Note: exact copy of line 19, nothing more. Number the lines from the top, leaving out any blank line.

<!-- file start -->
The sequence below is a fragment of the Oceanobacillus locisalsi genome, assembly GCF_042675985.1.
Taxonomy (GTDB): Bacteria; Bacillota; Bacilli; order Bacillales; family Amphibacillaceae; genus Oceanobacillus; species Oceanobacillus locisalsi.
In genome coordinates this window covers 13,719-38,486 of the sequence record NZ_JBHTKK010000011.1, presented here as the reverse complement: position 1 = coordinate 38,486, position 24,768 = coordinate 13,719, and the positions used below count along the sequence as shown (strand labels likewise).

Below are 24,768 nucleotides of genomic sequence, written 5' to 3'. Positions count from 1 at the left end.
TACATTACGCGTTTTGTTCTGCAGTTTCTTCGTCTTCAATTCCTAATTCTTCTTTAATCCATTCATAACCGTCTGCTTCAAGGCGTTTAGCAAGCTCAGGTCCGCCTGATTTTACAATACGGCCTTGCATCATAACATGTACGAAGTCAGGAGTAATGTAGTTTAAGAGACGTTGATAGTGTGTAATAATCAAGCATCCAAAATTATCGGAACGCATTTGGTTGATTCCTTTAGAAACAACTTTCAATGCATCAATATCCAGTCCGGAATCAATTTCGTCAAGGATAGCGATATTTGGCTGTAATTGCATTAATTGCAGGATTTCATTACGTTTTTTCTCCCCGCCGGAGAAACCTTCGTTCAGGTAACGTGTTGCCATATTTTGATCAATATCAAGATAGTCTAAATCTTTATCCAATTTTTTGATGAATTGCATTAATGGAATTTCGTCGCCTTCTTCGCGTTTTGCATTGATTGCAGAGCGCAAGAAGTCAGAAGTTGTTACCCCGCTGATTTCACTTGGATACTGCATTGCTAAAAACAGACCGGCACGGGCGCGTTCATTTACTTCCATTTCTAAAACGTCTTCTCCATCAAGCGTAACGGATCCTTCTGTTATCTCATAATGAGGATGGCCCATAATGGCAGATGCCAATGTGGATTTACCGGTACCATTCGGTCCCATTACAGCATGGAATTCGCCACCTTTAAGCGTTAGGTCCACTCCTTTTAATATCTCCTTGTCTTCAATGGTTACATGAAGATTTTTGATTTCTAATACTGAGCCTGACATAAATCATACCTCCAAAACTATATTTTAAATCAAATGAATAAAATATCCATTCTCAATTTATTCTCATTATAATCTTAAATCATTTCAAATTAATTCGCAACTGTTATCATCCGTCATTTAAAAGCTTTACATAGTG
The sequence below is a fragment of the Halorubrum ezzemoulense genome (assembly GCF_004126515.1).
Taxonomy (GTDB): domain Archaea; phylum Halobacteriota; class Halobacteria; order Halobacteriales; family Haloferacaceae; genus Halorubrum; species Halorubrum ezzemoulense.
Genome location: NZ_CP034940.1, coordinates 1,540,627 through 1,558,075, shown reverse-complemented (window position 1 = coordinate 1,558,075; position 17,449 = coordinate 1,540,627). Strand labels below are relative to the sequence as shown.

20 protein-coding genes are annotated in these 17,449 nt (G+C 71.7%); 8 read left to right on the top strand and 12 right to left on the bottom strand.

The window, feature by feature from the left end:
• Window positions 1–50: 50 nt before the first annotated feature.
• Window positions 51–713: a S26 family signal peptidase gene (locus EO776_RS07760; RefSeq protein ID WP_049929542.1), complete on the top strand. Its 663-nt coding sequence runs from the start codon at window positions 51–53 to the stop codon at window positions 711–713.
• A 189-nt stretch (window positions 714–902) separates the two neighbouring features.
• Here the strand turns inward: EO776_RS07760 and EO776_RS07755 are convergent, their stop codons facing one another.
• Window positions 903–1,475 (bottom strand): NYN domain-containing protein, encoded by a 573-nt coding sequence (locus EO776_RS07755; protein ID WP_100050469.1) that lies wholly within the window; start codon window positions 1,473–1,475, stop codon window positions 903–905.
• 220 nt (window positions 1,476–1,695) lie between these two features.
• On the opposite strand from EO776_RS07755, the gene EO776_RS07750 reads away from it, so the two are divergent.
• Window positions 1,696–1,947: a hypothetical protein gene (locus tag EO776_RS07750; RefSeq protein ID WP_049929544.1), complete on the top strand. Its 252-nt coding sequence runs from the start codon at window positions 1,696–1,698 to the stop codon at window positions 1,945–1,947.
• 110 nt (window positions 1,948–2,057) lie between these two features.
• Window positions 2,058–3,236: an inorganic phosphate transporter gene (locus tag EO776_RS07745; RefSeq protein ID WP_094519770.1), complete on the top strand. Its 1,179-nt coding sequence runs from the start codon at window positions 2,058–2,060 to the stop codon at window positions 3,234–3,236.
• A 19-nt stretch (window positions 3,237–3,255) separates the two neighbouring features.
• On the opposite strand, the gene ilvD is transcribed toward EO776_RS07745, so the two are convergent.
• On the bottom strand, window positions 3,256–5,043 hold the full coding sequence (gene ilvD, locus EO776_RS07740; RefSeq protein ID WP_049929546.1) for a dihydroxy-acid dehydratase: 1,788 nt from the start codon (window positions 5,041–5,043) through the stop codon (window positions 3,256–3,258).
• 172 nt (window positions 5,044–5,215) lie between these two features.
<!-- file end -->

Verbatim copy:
• 110 nt (window positions 1,948–2,057) lie between these two features.